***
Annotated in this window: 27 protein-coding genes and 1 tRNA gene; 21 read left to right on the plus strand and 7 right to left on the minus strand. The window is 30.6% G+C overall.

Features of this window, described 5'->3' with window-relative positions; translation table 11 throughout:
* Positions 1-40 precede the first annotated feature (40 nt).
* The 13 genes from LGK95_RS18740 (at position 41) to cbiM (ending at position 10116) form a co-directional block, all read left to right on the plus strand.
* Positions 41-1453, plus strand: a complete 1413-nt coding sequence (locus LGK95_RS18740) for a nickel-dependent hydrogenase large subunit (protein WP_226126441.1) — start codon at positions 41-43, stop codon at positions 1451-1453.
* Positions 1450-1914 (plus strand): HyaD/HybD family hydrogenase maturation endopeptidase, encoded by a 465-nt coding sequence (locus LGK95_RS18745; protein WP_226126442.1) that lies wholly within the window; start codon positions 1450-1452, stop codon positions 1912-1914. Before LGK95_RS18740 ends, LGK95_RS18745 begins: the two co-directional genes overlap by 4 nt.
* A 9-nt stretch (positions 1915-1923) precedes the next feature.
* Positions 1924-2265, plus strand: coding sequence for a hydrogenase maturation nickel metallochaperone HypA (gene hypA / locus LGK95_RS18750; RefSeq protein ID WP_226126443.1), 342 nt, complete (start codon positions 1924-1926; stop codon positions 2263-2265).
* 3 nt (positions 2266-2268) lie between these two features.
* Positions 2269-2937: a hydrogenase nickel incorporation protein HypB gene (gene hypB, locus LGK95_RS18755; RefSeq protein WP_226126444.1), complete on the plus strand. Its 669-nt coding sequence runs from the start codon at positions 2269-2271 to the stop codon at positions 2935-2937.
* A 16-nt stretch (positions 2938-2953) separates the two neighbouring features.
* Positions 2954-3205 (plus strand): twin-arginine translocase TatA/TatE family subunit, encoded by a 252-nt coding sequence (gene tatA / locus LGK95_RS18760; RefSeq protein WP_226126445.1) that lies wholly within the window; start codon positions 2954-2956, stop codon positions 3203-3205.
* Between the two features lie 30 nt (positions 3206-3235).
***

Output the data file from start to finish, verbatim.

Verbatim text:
Annotated in this window: 27 protein-coding genes and 1 tRNA gene; 21 read left to right on the plus strand and 7 right to left on the minus strand. The window is 30.6% G+C overall.

Features of this window, described 5'->3' with window-relative positions; translation table 11 throughout:
* Positions 1-40 precede the first annotated feature (40 nt).
* The 13 genes from LGK95_RS18740 (at position 41) to cbiM (ending at position 10116) form a co-directional block, all read left to right on the plus strand.
* Positions 41-1453, plus strand: a complete 1413-nt coding sequence (locus LGK95_RS18740) for a nickel-dependent hydrogenase large subunit (protein WP_226126441.1) — start codon at positions 41-43, stop codon at positions 1451-1453.
* Positions 1450-1914 (plus strand): HyaD/HybD family hydrogenase maturation endopeptidase, encoded by a 465-nt coding sequence (locus LGK95_RS18745; protein WP_226126442.1) that lies wholly within the window; start codon positions 1450-1452, stop codon positions 1912-1914. Before LGK95_RS18740 ends, LGK95_RS18745 begins: the two co-directional genes overlap by 4 nt.
* A 9-nt stretch (positions 1915-1923) precedes the next feature.
* Positions 1924-2265, plus strand: coding sequence for a hydrogenase maturation nickel metallochaperone HypA (gene hypA / locus LGK95_RS18750; RefSeq protein ID WP_226126443.1), 342 nt, complete (start codon positions 1924-1926; stop codon positions 2263-2265).
* 3 nt (positions 2266-2268) lie between these two features.
* Positions 2269-2937: a hydrogenase nickel incorporation protein HypB gene (gene hypB, locus LGK95_RS18755; RefSeq protein WP_226126444.1), complete on the plus strand. Its 669-nt coding sequence runs from the start codon at positions 2269-2271 to the stop codon at positions 2935-2937.
* A 16-nt stretch (positions 2938-2953) separates the two neighbouring features.
* Positions 2954-3205 (plus strand): twin-arginine translocase TatA/TatE family subunit, encoded by a 252-nt coding sequence (gene tatA / locus LGK95_RS18760; RefSeq protein WP_226126445.1) that lies wholly within the window; start codon positions 2954-2956, stop codon positions 3203-3205.
* Between the two features lie 30 nt (positions 3206-3235).